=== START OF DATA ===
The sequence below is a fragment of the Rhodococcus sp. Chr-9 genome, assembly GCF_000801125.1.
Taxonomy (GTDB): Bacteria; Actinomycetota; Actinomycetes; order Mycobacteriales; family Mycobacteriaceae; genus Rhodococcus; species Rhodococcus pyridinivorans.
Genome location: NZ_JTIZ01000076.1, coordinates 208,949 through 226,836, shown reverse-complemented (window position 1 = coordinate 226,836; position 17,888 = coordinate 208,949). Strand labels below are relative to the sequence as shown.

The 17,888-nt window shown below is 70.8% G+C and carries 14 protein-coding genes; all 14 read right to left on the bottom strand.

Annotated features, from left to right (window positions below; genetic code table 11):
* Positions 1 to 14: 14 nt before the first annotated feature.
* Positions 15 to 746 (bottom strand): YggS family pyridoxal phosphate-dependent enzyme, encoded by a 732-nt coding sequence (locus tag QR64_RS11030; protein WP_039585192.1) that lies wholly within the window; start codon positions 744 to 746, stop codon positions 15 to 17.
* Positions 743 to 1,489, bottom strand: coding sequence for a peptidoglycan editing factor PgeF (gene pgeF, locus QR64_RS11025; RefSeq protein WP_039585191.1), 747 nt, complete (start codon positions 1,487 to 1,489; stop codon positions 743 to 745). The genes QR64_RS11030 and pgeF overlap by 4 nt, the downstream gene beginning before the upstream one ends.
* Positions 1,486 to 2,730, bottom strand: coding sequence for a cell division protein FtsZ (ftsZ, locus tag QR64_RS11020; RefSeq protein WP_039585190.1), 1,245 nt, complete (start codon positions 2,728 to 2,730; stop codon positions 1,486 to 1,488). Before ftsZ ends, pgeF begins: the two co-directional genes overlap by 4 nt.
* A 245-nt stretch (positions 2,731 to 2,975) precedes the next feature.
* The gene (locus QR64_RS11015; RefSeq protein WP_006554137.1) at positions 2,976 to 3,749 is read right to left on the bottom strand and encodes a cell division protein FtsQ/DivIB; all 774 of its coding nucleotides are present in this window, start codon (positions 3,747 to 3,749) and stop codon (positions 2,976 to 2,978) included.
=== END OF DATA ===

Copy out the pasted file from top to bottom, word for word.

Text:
The sequence below is a fragment of the Rhodococcus sp. Chr-9 genome, assembly GCF_000801125.1.
Taxonomy (GTDB): Bacteria; Actinomycetota; Actinomycetes; order Mycobacteriales; family Mycobacteriaceae; genus Rhodococcus; species Rhodococcus pyridinivorans.
Genome location: NZ_JTIZ01000076.1, coordinates 208,949 through 226,836, shown reverse-complemented (window position 1 = coordinate 226,836; position 17,888 = coordinate 208,949). Strand labels below are relative to the sequence as shown.

The 17,888-nt window shown below is 70.8% G+C and carries 14 protein-coding genes; all 14 read right to left on the bottom strand.

Annotated features, from left to right (window positions below; genetic code table 11):
* Positions 1 to 14: 14 nt before the first annotated feature.
* Positions 15 to 746 (bottom strand): YggS family pyridoxal phosphate-dependent enzyme, encoded by a 732-nt coding sequence (locus tag QR64_RS11030; protein WP_039585192.1) that lies wholly within the window; start codon positions 744 to 746, stop codon positions 15 to 17.
* Positions 743 to 1,489, bottom strand: coding sequence for a peptidoglycan editing factor PgeF (gene pgeF, locus QR64_RS11025; RefSeq protein WP_039585191.1), 747 nt, complete (start codon positions 1,487 to 1,489; stop codon positions 743 to 745). The genes QR64_RS11030 and pgeF overlap by 4 nt, the downstream gene beginning before the upstream one ends.
* Positions 1,486 to 2,730, bottom strand: coding sequence for a cell division protein FtsZ (ftsZ, locus tag QR64_RS11020; RefSeq protein WP_039585190.1), 1,245 nt, complete (start codon positions 2,728 to 2,730; stop codon positions 1,486 to 1,488). Before ftsZ ends, pgeF begins: the two co-directional genes overlap by 4 nt.
* A 245-nt stretch (positions 2,731 to 2,975) precedes the next feature.
* The gene (locus QR64_RS11015; RefSeq protein WP_006554137.1) at positions 2,976 to 3,749 is read right to left on the bottom strand and encodes a cell division protein FtsQ/DivIB; all 774 of its coding nucleotides are present in this window, start codon (positions 3,747 to 3,749) and stop codon (positions 2,976 to 2,978) included.